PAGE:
For huge numbers of Russians, however, democracy remains a prized ideal. The "none of the above" party took 4.8 percent of the vote on Sunday, and it was supported by democrats. Voters in favor of a strong hand and Holy Rus had plenty of parties to choose from. The democrats had no choice whatsoever.


Yavlinsky Doggedly Promises to Soldier On
By Oksana Yablokova, Moscow Times, December 10, 2003

"We will have to build a party that will be able to work outside parliament," Yavlinsky said. "That will be quite a difficult and unusual thing to do."


United Russia Party has aclear lead after 7.59 per cent of the votes are counted.
ITAR-TASS, December 7, 2003

Central Electoral Commission officials said at the same time the progress of vote counting from the Far East towards the European regions of Russia revealed a growing percentage of the ballots cast against all candidates.


YABLOKO: The Central Electioral Commission did OK in the pre-election campaign.
RIA "Novosti", December 7, 2003

The Central Election Commission was, on the whole, a success with preparing grounds for pre-election campaigning and the actual campaign, says the democratic political party, YABLOKO.


Grigory Yavlinsky: Yabloko's refusal from alliance with the Union of Right-Wingn Forces was correct
ITAR-TASS, December 7, 2003

"We are different parties and our voters are different. It was a conscious choice," Yavlinsky said on Channel 1.


Veteran Russian liberal says election was rigged
By Natalya Panshina, ITAR-TASS, December 5, 2003

Russia's right-wing parties, the SPS and Yabloko and the Communist Party have agreed to jointly monitor progress in the voting when Russia on Sunday, December 7 will be electing the lower house of parliament.


SPS, Yabloko and Communists to pool efforts to monitor voting
By Andrei Shukshin, Reuters, December 9, 2003

The leader of Russia's liberal Yabloko party Grigory Yavlinsky accused the Kremlin on Tuesday of rigging the results of last week's parliament vote but said no legal action would ever succeed in the country's courts.

Desember 10, 2003

Grigory Yavlinsky: We Shall Solve People's Problems
Interview with Grigory Yavlinsky By Irina Medvedyeva, Moskovskiy Komsomolets, December 5, 2003

Stability is good; but when prices are constantly rising faster than pensions, that is bad. When neither the state nor insurance companies pay for essential health care, and good quality medical treatment is out of people's reach, that is very bad. When you face constant bribery, constant misappropriation of public monies, and court decisions constantly favour the authorities - there is nothing to be happy about.


Results of elections in the CIS and foreign countries
ITAR-TASS, December 8, 2003

MOSCOW. Four or five candidates running in one-seat constituencies from the Union of Right-Wing Forces and YABLOKO will get seats in the new Duma. YABLOKO leader Grigory Yavlinsky did not run in a one-seat constituency and his colleague Vladimir Lukin, who was deputy speaker in the previous Duma, lost in the elections. YABLOKO candidates who were elected are Sergei Popov, Mikhail Zadoronov, Galina Khovanskaya and Mikhail Yemelyanov.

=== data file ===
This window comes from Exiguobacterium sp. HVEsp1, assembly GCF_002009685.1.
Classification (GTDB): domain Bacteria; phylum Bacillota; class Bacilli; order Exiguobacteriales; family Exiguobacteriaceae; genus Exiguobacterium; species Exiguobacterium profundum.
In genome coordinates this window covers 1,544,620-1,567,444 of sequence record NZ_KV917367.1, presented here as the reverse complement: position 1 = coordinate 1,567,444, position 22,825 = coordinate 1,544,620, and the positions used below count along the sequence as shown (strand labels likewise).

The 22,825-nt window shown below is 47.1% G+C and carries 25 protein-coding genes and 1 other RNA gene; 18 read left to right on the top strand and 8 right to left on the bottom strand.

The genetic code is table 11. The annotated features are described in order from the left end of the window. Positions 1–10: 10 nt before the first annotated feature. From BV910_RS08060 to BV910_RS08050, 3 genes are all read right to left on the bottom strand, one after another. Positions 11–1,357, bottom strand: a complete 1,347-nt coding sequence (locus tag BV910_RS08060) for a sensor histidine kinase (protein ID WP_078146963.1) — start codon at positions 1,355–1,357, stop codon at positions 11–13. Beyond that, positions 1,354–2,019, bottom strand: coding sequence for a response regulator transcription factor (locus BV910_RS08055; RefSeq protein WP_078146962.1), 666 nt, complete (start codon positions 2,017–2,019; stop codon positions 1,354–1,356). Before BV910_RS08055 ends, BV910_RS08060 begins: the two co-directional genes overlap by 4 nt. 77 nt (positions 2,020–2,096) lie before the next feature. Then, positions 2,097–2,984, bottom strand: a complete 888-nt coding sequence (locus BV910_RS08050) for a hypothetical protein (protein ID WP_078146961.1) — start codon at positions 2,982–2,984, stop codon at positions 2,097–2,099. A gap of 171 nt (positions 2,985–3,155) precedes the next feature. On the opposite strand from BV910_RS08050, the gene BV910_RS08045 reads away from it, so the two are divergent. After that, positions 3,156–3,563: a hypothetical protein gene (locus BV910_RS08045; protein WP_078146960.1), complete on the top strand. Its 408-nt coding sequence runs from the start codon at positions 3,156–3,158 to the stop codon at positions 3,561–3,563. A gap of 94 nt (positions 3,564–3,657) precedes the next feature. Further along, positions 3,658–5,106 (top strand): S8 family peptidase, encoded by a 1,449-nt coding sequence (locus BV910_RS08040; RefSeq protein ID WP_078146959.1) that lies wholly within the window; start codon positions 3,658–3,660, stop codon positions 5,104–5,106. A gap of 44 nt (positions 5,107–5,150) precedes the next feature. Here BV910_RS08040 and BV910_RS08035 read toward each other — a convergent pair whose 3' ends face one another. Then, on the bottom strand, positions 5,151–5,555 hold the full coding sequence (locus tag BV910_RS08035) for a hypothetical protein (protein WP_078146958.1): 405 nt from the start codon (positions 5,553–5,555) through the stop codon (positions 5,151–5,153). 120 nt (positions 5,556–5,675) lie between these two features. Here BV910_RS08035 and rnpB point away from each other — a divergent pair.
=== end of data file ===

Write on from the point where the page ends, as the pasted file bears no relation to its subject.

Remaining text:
Chubais predicts dark times
By Ilya Zhegulev, gazeta.ru, December 8, 2003

An alliance with YABLOKO still remains one of the priority tasks on the SPS agenda, Chubais said. However, the YABLOKO leader Grigory Yavlinsky on Sunday evening again ruled out any form of alliance with the SPS.


Only three Yabloko members win Duma seats
Interfax, December 8, 2003

Only three members of Yabloko have managed to enter the State Duma after winning single-mandate districts in yesterday's elections, said Yevgenia Dillendorf, press secretary for Yabloko leader Grigory Yavlinsky


Alternative vote count: YABLOKO and SPS make it into the Duma
By Asya Ryazanova, Utro.ru, December 8, 2003

So the data from the CPRF (on the party web-site during the whole post-election night) demonstrate a picture which somewhat differs from that provided by the Central Electoral Commission, slightly, and not in the CPRF part, as one could presume, but in the part of YABLOKO and SPS. According to independent observers, these two parties obtained more than the required five per cent by at least 0.5 per cent. This is a small thing, but this changed the division of forces in the lower chamber of the Russian parliament in principle. How do you like this?


United Russia, Rodina, YABLOKO preferred by voters in Moscow
ITAR-TASS, December 8, 2003

The following are the results of the elections to the State Duma in Moscow after 95 percent of the ballot papers were counted.


Putin's Victory
By Vitaly Ivanov, Svetlana Ivanova and Alexander Bekker, Vedomosti, December 9, 2003

Yesterday, YABLOKO leader Grigory Yavlinsky looked very confident. He didn't miss any opportunity to say that YABLOKO "is ready to take responsibility for democratic forces in the new Duma."


YABLOKO conducts negotiations with the democratic parties on proposing a single candidate at the presidential elections
Interfax, December 9, 2003

"It will be important for our party to participate in the forthcoming presidential elections," added Ivanenko.

Desember 9, 2003

Putin Calls Elections Fair Despite Observers' Criticism
By Steven Lee Myers, NYTimes, December 8, 2003